For those who thought space was the final frontier, here’s news - it’s actually life. And the conquistadors are
Life Science' multinationals who are hell-bent on owning it. But should natural resources, living creatures and our very genesbelong’ to corporate players? Or should they belong to us all?
Intellectual property rights clauses stitched into trade agreements are making it virtually impossible for countries to opt out of and oppose patents on life. And yet the patents themselves are nonsense - if life cannot be created, it clearly cannot be owned.
Whilst the debate on the dangers and benefits of genetic modification rages on, a clear stand must be taken: research in this field must not mean ownership of the living `product’.
Every month, we put up a selection of articles from the magazine. To enjoy the complete magazine, subscribe and receive three free issues and a world map. Or buy a digital subscription which gives you unlimited access to all magazines since 2007 and for a year after purchase on your computer or mobile device, in their original full-colour design.
There is little tolerance in Pakistan for alternative ideas, says Aasim Sajjad Akhtar, but squatters can still be a match for generals and financiers.
Filmmaker Jacquie Soohen talks about her time inside Bethlehem’s besieged Church of the Nativity.
Geneticists are playing Russian roulette with life, believes Jordi Pigem.
Australian biotech company Autogen dangled a big carrot in front of the people of the tiny Pacific islands of Tonga. Lopeti Senituli for one lost his appetite.
Women brick-kiln labourers, by Vietnam’s Nguyen Huu Tuan.
The US leads in the push for patents. But it wasn’t always that way, says Beth Burrows.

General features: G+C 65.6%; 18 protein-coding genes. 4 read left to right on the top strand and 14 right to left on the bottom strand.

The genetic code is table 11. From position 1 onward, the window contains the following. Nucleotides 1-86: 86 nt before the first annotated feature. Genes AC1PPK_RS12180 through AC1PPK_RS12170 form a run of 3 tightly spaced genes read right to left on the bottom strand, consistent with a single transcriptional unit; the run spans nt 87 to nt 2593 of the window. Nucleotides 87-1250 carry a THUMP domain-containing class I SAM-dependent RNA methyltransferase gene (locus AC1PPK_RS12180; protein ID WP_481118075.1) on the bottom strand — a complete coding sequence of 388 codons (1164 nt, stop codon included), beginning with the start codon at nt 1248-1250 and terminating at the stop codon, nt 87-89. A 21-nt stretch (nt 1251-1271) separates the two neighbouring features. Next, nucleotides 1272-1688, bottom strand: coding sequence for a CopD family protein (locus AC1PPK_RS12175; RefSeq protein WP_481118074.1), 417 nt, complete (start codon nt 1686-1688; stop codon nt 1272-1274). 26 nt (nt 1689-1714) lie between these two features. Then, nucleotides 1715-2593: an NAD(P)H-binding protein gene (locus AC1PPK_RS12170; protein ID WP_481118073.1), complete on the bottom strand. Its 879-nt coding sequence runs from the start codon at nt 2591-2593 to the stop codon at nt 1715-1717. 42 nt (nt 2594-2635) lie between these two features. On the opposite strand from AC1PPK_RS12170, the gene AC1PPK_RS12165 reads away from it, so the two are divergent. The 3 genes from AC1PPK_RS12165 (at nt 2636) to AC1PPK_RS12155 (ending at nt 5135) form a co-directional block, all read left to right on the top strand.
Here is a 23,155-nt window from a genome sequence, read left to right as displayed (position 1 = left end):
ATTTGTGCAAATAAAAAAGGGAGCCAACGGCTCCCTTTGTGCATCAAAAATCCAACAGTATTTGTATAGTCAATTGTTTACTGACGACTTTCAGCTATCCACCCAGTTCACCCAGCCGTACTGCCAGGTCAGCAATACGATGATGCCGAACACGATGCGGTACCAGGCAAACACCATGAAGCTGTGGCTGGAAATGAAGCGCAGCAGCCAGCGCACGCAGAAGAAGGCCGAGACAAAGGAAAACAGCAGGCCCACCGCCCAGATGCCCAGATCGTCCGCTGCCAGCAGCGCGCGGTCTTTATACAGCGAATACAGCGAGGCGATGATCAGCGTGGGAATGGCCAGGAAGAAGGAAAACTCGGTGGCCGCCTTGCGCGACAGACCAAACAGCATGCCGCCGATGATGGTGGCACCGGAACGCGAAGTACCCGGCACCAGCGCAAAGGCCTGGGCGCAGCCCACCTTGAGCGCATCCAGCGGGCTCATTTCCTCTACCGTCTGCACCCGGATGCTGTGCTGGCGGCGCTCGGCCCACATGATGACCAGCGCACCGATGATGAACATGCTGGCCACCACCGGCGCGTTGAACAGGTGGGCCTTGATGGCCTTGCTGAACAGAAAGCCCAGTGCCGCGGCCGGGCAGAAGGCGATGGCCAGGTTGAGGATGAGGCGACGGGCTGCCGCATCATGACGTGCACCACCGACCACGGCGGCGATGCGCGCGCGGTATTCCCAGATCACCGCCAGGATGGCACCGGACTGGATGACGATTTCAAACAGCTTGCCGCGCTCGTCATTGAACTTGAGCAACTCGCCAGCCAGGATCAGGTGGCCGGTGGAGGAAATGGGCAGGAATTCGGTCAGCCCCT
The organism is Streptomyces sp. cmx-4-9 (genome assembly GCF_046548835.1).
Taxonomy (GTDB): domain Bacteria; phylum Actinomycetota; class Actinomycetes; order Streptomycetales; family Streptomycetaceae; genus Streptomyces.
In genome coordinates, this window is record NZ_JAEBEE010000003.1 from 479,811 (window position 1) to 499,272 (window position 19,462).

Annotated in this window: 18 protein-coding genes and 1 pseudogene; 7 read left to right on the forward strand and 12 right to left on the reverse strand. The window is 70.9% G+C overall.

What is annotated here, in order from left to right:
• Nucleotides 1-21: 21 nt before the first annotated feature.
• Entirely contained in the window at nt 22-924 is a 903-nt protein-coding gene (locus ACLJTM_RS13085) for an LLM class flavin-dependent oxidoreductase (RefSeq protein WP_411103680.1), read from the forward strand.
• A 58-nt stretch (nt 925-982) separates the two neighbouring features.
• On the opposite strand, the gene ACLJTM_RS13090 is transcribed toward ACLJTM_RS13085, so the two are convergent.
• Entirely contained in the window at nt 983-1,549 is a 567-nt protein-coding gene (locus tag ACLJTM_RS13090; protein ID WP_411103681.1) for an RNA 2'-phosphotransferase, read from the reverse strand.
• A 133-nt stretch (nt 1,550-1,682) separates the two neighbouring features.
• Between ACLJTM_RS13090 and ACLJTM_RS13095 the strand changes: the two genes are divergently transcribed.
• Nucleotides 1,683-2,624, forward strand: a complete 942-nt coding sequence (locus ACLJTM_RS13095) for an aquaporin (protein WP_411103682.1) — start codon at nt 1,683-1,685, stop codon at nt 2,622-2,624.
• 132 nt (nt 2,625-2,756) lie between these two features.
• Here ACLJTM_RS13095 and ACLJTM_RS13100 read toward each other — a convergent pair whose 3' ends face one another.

The very stuff of life itself is for sale. Dinyar Godrej tells us what we need to know in order to confront the high bidders.
A plant that holds out hope for people with aids in South Africa remains in the public domain. But that’s not where the story ends, as Ferial Haffajee discovers.
Live at Town Hall by Laurie Anderson
Tactically brutal, pragmatically treacherous: Afghan warlord Abdul Rashid Dostum.
My grandparents’ grave and the rancour of civil war, by Reem Haddad.
Peace in Colombia? Hope and Fear
Fiction has entered a new era. Writers of novels and short stories are no longer writing only for their own nation or even for readers speaking their own language but are breaking national boundaries and reaching a worldwide audience. In the process authors from Africa, Asia and Latin America are winning greater prominence – and a new phenomenon identified as ‘world writing’ has emerged.
This issue of New Internationalist not only analyses these developments but also showcases four exquisite short stories as examples: ‘Fat’ by Krys Lee from South Korea; ‘In The Garden’ by FT Kola from South Africa; ‘Ghosts’ by the Cuban-American Ana Menéndez; and ‘The Lake Retba Murder’ by Efemia Chela from Zambia and Ghana.
In a nutshell: the countries most recently featured in the New Internationalist magazine.
Sharp insights from an array of guest writers.
Personal stories from our own correspondents.
Interviews with inspirational people.
Reviews of the latest books, films and music.
Seeing the world through a Southern lens.
A regular column from some of the best writers of the South.
Taking aim at the rich and powerful.
If you would like to know something about what's actually going on, rather than what people would like you to think was going on, then read the New Internationalist.
– Emma Thompson –
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